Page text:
Stretch: The Unlikely Making of a Yoga Dude, Neal Pollack’s latest book, charts his rise from an angry, chicken-wing inhaling, burnt out writer and short-lived rock star to blithe, yoga fruitcakedom. Well, almost. Mercifully, Pollack held onto his beloved cynicism (and his love of pork), and after countless sun salutes, enough chanting to last a lifetime, and even a 24-hour yogathon, he’s emerged with a fresh memoir missing the usual trappings of yogi earnestness.
Of course, any yoga story with repeated references to Star Wars and other pop culture references vital to the upbringing of anyone pushing 40 today offers something different than the now ubiquitous yoga confessional. Nowhere is this more clear than when Pollack describes his first few months of classes, when, as a clueless novice, he failed to realize that it was a better idea to eat after yoga class than immediately before:
We grabbed our feet with our hands and rocked gently from side to side. This was happy baby pose. My body felt free and loose, totally relaxed in every way.
A murmur emanated from my guts, and an airy whoosh moved through my intestines.
I then uncorked the sloppiest, wettest fart of my life, a desperate five-second bleat of sweet relief. The sound seemed to bounce around the walls of the studio like a rubber ball thrown at maximum velocity. I followed this with a series of three little toots, duckling farts chasing after their mother.
“Oh, yeah,” Tanya said. “That’s it.”
My fart had been so strong that even my teacher felt relief. I quaked with humiliation and self-hatred.
“Oh my God,” I said. “I’m such a Jew.”
Pollack’s a hapless yoga entrant, prone to injuring himself (especially off the mat), and frequently tactless, like when he shouts, “BULLSHIT!” in response to a particularly patronizing pre-class ‘dharma lecture’ at Jivamukti in New York City. His normal state is stoned, and he relaxes in savasana (final relaxation pose) by contemplating his fantasy baseball team.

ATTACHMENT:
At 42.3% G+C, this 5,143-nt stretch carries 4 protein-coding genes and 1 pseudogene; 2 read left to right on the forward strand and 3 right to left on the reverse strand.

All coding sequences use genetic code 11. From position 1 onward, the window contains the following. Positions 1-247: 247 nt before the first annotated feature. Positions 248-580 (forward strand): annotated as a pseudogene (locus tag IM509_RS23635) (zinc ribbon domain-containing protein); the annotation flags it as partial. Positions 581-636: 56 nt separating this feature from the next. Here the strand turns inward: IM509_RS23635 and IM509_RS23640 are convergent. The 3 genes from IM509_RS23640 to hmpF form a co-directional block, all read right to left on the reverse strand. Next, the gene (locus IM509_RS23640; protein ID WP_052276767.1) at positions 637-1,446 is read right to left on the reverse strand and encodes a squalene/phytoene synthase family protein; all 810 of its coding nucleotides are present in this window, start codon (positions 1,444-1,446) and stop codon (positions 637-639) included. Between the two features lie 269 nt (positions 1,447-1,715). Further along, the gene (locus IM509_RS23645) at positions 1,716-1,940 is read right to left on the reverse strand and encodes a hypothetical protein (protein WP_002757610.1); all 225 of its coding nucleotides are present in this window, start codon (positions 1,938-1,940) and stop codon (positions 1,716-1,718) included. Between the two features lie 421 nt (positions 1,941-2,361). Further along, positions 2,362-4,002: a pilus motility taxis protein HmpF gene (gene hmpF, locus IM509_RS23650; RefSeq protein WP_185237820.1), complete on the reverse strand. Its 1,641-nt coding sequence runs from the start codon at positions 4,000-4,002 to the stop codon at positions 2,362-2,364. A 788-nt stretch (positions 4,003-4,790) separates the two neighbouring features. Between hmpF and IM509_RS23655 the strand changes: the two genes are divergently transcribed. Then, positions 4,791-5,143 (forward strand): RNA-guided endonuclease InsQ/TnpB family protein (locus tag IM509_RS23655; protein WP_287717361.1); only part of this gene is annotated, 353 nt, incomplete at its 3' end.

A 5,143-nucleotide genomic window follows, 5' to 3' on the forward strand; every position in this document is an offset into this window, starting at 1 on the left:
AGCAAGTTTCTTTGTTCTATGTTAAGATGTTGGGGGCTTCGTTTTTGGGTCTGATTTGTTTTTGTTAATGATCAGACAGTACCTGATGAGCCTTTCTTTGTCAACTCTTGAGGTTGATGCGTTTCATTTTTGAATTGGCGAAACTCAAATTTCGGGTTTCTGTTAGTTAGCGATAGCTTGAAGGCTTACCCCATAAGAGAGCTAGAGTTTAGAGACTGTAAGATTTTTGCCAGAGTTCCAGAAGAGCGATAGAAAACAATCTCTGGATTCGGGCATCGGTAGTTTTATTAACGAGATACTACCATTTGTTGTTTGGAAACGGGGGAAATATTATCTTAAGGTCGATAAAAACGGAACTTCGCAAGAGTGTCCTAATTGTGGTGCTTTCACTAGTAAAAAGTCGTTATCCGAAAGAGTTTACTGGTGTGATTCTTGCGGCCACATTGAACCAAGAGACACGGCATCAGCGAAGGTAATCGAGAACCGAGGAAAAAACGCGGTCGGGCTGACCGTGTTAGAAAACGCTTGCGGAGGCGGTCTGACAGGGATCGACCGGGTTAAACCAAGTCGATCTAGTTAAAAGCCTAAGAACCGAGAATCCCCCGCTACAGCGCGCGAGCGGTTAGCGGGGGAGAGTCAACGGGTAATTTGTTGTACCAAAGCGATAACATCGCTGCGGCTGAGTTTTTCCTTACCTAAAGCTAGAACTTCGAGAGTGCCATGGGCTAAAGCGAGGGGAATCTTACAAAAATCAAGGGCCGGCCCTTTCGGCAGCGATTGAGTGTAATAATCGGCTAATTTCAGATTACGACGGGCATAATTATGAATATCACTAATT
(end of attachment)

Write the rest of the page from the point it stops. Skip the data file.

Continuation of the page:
Yet this is where the book scores, because not all of us can be Elizabeth Gilbert—or her movie stand-in, Julia Roberts—resisting the urge to swat mosquitoes while sitting motionless for hours meditating at an Indian ashram. That said, I could easily see a scruffy Liev Schreiber playing the role of Neal in the Hollywood adaptation of Stretch.
Indeed, Pollack remains a charming enfant terrible as he winds his way along his yoga journey, critical and mocking of the industry’s pretensions (AcroYoga, anyone?), yet clearly enamored as he learns to tame his inner demons while mastering the chataranga jump back. Although Pollack claims he’s inspired by the many branches of the yoga tree to dabble in its forms and sample the many studios dotting the yoga haven otherwise known as Los Angeles, another motivation is painfully obvious: the introductory weekly special. A week of unlimited yoga classes at a bargain price even took Pollack, against his (and his wife’s) better judgment to sample the notorious Bikram yoga studio near his home, where the temperature is frequently set to above 105 degrees. Things get even hotter, and more infested, when he travels to Thailand in search of his higher calling. Just try not to laugh out loud when he describes the ‘downward facing yack’ pose he trademarked.
Is there greater meaning in all this searching? Perhaps. But when Pollack decides at the end of the book to begin to teach yoga, it comes as no surprise. We’ve already begun to learn from him.